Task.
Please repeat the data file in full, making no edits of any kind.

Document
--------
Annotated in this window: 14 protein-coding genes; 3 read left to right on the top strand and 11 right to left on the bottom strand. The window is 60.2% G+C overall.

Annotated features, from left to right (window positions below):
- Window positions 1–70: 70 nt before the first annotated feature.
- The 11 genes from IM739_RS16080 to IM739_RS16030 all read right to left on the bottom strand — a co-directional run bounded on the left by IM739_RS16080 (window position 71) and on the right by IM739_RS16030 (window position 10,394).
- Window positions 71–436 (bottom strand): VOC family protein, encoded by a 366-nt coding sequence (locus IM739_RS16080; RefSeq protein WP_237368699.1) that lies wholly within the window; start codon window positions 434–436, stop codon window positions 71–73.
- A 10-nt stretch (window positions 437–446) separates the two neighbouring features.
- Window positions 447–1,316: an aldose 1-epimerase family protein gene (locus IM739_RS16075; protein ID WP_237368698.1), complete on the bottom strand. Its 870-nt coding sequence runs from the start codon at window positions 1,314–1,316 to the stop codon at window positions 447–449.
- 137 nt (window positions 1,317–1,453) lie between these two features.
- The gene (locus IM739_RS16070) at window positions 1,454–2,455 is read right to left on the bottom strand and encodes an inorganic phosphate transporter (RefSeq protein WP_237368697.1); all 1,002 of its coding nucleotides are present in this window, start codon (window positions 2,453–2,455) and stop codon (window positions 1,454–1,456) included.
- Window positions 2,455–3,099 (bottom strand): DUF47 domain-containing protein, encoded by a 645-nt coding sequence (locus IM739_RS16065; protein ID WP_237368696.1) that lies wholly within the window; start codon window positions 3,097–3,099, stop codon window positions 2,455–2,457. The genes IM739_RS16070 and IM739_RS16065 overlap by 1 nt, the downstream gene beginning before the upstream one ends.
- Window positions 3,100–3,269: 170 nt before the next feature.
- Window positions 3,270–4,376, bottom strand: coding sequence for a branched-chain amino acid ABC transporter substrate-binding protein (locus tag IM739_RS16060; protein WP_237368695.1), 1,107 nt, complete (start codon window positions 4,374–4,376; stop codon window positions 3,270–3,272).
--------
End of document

Annotated in this window: 14 protein-coding genes; 3 read left to right on the top strand and 11 right to left on the bottom strand. The window is 60.2% G+C overall.

Annotated features, from left to right (window positions below):
- Window positions 1–70: 70 nt before the first annotated feature.
- The 11 genes from IM739_RS16080 to IM739_RS16030 all read right to left on the bottom strand — a co-directional run bounded on the left by IM739_RS16080 (window position 71) and on the right by IM739_RS16030 (window position 10,394).
- Window positions 71–436 (bottom strand): VOC family protein, encoded by a 366-nt coding sequence (locus IM739_RS16080; RefSeq protein WP_237368699.1) that lies wholly within the window; start codon window positions 434–436, stop codon window positions 71–73.
- A 10-nt stretch (window positions 437–446) separates the two neighbouring features.
- Window positions 447–1,316: an aldose 1-epimerase family protein gene (locus IM739_RS16075; protein ID WP_237368698.1), complete on the bottom strand. Its 870-nt coding sequence runs from the start codon at window positions 1,314–1,316 to the stop codon at window positions 447–449.
- 137 nt (window positions 1,317–1,453) lie between these two features.
- The gene (locus IM739_RS16070) at window positions 1,454–2,455 is read right to left on the bottom strand and encodes an inorganic phosphate transporter (RefSeq protein WP_237368697.1); all 1,002 of its coding nucleotides are present in this window, start codon (window positions 2,453–2,455) and stop codon (window positions 1,454–1,456) included.
- Window positions 2,455–3,099 (bottom strand): DUF47 domain-containing protein, encoded by a 645-nt coding sequence (locus IM739_RS16065; protein ID WP_237368696.1) that lies wholly within the window; start codon window positions 3,097–3,099, stop codon window positions 2,455–2,457. The genes IM739_RS16070 and IM739_RS16065 overlap by 1 nt, the downstream gene beginning before the upstream one ends.
- Window positions 3,100–3,269: 170 nt before the next feature.
- Window positions 3,270–4,376, bottom strand: coding sequence for a branched-chain amino acid ABC transporter substrate-binding protein (locus tag IM739_RS16060; protein WP_237368695.1), 1,107 nt, complete (start codon window positions 4,374–4,376; stop codon window positions 3,270–3,272).